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Elementary Teachers Loved Learning Hands-On Science

Elementary Teachers Loved Learning Hands-On Science

A month ago, over 100 elementary school teachers entered our Elementary Science Institutes (ESI) curious about what to expect from VISTA. “What does VISTA mean?” “What will VISTA expect?” “I thought I already taught hands-on science.” These were among the many comments and questions heard throughout the halls at each of VISTA’s four ESI sites across the state.

It has been amazing how much the teachers have learned about teaching, and themselves, in just a few weeks.

Ruth Carter from Cool Spring Elementary School in Hanover County was impressed with her experiences at VISTA’s Virginia Commonwealth University site. Right from the beginning she realized that she was going to learn a lot about best practices in science education, including the nature of science (NOS), the importance of discourse, how to conduct hands-on problem-based learning, and how to incorporate scientific inquiry into her lesson plans. 

“During an inquiry lesson at the end of the first week, it started to click and I felt like, maybe I can do this!” Carter exclaimed. “Then we started planning for camp and we did the walk-through of all the lessons we would teach the student campers for the next two weeks. And I said, ‘Look what we have done in just our first week. The students will be so excited when they arrive!’”

The first week at ESI began with teaching educators how they would present a specific problem to students and helping the educators develop a scenario to engage students in a process to solve the problem. One such hands-on learning exercise was called the ‘leaf disk lab’. The interactive experiment allowed the student scientists, who would soon arrive at the summer camp, to really get their hands dirty.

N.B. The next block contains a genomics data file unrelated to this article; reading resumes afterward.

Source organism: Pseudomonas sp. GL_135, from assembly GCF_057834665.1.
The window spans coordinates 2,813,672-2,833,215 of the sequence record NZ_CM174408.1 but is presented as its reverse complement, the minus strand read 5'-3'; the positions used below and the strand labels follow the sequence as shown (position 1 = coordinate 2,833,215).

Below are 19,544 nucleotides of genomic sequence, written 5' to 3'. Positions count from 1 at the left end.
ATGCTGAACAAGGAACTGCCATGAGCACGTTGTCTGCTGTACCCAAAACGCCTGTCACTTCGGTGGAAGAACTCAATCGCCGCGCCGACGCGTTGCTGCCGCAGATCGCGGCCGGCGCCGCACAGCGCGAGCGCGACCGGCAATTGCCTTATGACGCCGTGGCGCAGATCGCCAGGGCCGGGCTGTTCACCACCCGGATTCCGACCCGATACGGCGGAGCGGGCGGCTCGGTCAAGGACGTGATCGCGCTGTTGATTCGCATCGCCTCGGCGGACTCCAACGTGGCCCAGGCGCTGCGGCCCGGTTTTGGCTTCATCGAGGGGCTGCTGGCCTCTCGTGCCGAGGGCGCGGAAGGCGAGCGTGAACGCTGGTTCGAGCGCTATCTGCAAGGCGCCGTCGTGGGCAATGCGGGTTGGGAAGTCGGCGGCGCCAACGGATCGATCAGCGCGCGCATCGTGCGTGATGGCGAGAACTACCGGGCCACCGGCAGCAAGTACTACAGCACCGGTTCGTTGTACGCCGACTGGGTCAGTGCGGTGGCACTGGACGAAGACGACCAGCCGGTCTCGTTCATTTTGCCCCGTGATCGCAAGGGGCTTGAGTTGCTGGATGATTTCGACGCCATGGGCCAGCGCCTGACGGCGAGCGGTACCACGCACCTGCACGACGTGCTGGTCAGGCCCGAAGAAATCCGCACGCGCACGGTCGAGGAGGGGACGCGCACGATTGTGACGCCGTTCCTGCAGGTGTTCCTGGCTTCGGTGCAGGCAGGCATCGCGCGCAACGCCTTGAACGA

“Lessons like the leaf disk lab will take my students’ level of science understanding and their confidence to new heights, elevating their learning and improving their knowledge across all curriculum areas!” Carter said.

Carter’s professional development experience with VISTA will ended last week after four weeks of intensive training, but already she can see that it will make a large impact on her teaching.

“I'm confident that I can take the knowledge and experience I’ve gained from ESI back to my school to make my class meetings more meaningful.”

Our hope is that Carter’s experience, like that of all of our ESI teachers, is a springboard for her students’ love of science and a call to action for fellow teachers across the state to enrich themselves and their pupils through active, hands-on learning. 

 


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